Peabody Reflector

Federal policymakers teach course at Peabody

by Melanie Moran | Around the Mall, Spring 2009 | No Comment | |

Two federal policymakers—Kerri Briggs, assistant secretary for elementary and secondary education for the U.S. Department of Education, and Catherine Freeman, BS’93, senior program officer for the National Research Center of the National Academies of Science—co-taught a new special topics course in education policy at Peabody College this spring. 

“We are very excited to be able to tap the expertise of two individuals who have played important roles in the formulation of recent federal education policy,” Dean Camilla Benbow said. “The course exposed our students to firsthand knowledge of policymaking at a very high level.”

From left, Chad Colby, former deputy assistant secretary, U.S. Department of Education; Catherine Freeman, senior program officer, National Research Center of the National Academies of Science; Claire Sullivan, former associate director, Domestic Policy Council; and Kerri Briggs, assistant secretary for elementary and secondary education, U.S. Department of Education. Colby and Sullivan joined Briggs and Freeman to teach one section of the course.

From left, Chad Colby, former deputy assistant secretary, U.S. Department of Education; Catherine Freeman, senior program officer, National Research Center of the National Academies of Science; Claire Sullivan, former associate director, Domestic Policy Council; and Kerri Briggs, assistant secretary for elementary and secondary education, U.S. Department of Education. Colby and Sullivan joined Briggs and Freeman to teach one section of the course.

The course, The Development and Implementation of Federal Education Policy, examined the intersection between politics and policy and the institutions and variables—political, legal, financial or public relations—that affect the way issues are resolved. It was designed to assist students in developing skills in research, analysis, writing and policy strategy, including learning how to absorb large amounts of material in a short time, analyze that material and prepare decision memoranda.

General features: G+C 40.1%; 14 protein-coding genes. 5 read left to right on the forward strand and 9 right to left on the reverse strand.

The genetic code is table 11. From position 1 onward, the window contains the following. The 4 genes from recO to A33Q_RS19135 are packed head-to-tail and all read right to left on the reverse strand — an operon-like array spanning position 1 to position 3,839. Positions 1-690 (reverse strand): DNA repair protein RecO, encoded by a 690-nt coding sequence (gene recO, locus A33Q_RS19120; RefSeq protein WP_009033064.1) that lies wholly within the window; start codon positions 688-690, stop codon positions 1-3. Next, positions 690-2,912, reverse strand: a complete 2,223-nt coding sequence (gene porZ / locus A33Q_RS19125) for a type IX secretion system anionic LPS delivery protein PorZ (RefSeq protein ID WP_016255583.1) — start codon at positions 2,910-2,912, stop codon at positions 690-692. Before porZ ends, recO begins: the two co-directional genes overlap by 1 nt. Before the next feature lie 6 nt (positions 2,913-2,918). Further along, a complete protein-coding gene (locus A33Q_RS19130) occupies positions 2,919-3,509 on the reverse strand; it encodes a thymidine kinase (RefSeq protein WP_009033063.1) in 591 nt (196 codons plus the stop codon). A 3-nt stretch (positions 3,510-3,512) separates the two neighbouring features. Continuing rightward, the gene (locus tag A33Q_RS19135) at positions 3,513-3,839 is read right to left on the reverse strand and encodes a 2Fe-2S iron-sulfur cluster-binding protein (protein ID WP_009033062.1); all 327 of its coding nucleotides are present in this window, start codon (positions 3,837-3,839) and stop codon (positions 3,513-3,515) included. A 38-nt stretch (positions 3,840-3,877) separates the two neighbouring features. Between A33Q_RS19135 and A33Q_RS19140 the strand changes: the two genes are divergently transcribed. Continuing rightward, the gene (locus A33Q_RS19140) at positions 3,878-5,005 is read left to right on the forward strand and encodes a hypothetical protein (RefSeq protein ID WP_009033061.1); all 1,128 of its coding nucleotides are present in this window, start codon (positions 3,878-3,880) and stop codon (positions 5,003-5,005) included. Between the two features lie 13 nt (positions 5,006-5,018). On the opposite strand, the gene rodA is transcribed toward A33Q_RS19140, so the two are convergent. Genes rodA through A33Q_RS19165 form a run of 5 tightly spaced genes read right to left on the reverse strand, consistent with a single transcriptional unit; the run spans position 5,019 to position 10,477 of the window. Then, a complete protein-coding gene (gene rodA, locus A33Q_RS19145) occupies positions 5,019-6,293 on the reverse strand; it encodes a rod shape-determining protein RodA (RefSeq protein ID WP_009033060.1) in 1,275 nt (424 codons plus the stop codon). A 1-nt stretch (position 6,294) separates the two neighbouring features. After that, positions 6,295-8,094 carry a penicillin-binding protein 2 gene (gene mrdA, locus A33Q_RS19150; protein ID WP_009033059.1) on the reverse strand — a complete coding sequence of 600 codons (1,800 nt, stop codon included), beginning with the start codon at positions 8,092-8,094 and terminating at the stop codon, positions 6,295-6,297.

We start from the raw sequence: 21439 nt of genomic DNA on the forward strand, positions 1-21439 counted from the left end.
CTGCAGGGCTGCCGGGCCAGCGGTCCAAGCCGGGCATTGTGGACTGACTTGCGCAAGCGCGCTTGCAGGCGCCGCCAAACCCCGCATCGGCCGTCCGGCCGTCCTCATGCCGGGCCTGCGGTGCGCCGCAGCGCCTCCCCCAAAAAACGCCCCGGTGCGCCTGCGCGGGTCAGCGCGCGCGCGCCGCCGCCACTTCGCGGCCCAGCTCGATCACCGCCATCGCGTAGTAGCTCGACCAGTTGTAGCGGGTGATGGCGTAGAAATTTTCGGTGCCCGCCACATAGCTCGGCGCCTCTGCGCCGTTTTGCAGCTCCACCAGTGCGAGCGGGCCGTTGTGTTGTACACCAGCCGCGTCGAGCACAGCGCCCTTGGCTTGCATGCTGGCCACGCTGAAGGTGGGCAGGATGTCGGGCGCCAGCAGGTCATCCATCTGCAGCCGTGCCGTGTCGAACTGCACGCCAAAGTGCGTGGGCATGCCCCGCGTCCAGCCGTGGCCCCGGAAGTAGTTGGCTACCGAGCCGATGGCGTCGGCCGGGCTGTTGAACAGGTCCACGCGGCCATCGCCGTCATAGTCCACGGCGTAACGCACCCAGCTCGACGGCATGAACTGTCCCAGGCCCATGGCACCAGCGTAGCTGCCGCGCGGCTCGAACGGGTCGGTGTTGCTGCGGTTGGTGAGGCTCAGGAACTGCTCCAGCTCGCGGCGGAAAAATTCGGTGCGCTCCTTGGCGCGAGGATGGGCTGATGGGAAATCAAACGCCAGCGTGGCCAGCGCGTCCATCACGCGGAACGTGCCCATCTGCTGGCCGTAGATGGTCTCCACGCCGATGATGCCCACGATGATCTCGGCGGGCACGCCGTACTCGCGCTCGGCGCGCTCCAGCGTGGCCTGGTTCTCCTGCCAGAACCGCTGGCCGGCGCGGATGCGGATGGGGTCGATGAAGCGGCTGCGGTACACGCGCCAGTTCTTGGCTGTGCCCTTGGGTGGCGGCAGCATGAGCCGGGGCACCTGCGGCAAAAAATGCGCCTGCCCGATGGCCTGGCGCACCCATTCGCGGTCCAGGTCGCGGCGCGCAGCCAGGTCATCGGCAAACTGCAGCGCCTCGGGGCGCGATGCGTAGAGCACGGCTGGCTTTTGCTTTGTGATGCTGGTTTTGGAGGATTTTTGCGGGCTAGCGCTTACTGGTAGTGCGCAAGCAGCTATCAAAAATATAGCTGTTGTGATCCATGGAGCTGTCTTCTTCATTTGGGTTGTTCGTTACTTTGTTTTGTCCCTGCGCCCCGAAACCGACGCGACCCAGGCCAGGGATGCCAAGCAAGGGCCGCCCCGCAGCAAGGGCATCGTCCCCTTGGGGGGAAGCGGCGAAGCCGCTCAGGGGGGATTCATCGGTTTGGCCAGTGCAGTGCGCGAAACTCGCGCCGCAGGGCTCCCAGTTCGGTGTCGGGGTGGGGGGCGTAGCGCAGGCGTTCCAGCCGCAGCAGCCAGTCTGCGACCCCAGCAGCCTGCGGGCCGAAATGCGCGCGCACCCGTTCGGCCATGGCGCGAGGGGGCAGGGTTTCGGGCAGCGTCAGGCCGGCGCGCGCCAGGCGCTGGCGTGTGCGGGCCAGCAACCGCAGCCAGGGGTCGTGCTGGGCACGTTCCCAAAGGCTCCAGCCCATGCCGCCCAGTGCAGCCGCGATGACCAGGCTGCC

As assistant secretary for elementary and secondary education, Briggs played a pivotal role in policy and management issues affecting schools under the No Child Left Behind Act by directing, coordinating and recommending policy for programs designed to assist state and local education agencies with improving academic achievement, helping ensure equal access to services, and providing financial assistance to local education agencies whose revenues are affected by federal activities.

Freeman manages projects that examine the use of research data in the social sciences, the role of language acquisition in closing the achievement gap, and whether the development of common metrics is beneficial to the social sciences. She previously served as deputy assistant secretary for policy in the U.S. Department of Education, where she formulated and executed No Child Left Behind policies nationwide.

photo credits: John Russell

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